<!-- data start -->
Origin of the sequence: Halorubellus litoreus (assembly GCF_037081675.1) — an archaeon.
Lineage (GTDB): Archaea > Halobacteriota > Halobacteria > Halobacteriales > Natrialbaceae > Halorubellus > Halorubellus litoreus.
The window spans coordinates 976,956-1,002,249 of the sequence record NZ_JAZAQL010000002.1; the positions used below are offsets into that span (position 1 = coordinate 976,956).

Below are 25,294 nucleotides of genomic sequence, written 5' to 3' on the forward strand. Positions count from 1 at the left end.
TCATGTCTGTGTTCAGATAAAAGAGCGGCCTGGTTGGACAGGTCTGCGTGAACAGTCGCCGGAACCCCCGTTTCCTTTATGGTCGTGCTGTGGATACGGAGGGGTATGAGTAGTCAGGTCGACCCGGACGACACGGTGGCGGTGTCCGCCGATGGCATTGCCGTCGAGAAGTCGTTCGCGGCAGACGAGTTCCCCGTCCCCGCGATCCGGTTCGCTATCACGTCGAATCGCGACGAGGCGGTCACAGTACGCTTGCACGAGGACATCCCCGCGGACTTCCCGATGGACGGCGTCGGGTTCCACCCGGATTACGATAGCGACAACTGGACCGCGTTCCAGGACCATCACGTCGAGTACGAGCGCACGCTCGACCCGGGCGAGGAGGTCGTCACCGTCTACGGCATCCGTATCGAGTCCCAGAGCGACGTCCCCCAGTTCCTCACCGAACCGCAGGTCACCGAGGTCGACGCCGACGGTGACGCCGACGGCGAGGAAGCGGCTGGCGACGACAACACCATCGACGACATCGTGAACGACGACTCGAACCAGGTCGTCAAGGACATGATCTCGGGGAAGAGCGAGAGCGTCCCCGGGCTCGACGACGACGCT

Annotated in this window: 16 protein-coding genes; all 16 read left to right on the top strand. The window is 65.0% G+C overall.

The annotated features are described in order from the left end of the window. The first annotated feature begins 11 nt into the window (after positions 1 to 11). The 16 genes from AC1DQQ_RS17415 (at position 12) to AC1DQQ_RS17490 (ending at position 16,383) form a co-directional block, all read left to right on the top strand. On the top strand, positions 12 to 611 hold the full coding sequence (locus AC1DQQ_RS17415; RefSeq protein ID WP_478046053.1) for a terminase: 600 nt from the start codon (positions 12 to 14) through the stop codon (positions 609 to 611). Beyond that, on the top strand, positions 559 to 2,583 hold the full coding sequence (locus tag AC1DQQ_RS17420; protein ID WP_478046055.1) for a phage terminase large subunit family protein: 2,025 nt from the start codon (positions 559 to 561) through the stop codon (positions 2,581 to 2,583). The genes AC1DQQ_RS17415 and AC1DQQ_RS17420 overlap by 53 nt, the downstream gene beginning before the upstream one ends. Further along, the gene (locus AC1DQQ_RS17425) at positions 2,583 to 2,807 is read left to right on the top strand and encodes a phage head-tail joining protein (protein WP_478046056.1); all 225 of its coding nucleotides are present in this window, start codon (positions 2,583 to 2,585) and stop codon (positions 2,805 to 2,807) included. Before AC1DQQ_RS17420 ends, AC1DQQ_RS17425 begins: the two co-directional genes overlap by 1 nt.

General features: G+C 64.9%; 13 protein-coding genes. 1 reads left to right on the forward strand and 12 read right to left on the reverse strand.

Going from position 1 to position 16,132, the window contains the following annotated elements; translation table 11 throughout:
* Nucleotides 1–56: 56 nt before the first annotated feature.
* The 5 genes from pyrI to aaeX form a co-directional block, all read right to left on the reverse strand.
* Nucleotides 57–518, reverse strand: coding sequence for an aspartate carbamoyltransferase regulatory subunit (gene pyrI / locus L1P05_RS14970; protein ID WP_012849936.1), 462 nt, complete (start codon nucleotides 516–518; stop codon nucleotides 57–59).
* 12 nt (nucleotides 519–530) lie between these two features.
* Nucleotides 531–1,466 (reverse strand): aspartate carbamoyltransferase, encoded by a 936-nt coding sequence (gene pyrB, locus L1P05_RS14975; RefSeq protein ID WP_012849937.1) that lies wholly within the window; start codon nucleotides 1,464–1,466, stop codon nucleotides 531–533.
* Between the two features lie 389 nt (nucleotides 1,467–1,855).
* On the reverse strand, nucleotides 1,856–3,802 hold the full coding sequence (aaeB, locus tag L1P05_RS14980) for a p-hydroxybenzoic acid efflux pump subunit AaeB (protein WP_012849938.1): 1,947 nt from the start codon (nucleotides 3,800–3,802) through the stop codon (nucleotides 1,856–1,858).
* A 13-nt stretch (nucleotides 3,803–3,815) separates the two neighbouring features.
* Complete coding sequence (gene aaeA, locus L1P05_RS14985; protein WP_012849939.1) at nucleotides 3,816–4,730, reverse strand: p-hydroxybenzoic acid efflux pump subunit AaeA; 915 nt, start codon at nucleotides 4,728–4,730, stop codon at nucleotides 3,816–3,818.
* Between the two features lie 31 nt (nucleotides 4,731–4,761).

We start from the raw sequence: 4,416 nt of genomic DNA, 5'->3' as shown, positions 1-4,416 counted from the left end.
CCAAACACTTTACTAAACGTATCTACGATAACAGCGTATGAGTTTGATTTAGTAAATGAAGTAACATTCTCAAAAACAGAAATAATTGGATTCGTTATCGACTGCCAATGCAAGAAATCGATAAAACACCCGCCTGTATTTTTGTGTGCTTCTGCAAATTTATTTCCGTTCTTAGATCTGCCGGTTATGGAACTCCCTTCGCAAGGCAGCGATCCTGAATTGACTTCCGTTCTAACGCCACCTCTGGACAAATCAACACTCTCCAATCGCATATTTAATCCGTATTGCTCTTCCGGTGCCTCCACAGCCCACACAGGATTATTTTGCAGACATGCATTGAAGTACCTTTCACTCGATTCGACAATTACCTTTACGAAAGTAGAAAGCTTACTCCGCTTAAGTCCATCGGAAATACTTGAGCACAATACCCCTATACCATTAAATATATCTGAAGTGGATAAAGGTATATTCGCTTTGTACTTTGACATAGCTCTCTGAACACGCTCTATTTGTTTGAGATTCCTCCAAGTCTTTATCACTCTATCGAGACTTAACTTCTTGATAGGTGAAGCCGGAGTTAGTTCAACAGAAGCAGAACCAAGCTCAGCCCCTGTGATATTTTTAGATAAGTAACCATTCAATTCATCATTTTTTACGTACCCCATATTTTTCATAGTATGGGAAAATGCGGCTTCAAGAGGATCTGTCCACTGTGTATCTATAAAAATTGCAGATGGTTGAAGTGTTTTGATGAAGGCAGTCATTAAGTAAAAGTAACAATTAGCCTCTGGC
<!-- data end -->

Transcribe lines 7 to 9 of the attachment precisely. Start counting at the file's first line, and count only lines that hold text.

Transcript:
The annotated features are described in order from the left end of the window. The first annotated feature begins 11 nt into the window (after positions 1 to 11). The 16 genes from AC1DQQ_RS17415 (at position 12) to AC1DQQ_RS17490 (ending at position 16,383) form a co-directional block, all read left to right on the top strand. On the top strand, positions 12 to 611 hold the full coding sequence (locus AC1DQQ_RS17415; RefSeq protein ID WP_478046053.1) for a terminase: 600 nt from the start codon (positions 12 to 14) through the stop codon (positions 609 to 611). Beyond that, on the top strand, positions 559 to 2,583 hold the full coding sequence (locus tag AC1DQQ_RS17420; protein ID WP_478046055.1) for a phage terminase large subunit family protein: 2,025 nt from the start codon (positions 559 to 561) through the stop codon (positions 2,581 to 2,583). The genes AC1DQQ_RS17415 and AC1DQQ_RS17420 overlap by 53 nt, the downstream gene beginning before the upstream one ends. Further along, the gene (locus AC1DQQ_RS17425) at positions 2,583 to 2,807 is read left to right on the top strand and encodes a phage head-tail joining protein (protein WP_478046056.1); all 225 of its coding nucleotides are present in this window, start codon (positions 2,583 to 2,585) and stop codon (positions 2,805 to 2,807) included. Before AC1DQQ_RS17420 ends, AC1DQQ_RS17425 begins: the two co-directional genes overlap by 1 nt.

General features: G+C 64.9%; 13 protein-coding genes. 1 reads left to right on the forward strand and 12 read right to left on the reverse strand.

Going from position 1 to position 16,132, the window contains the following annotated elements; translation table 11 throughout: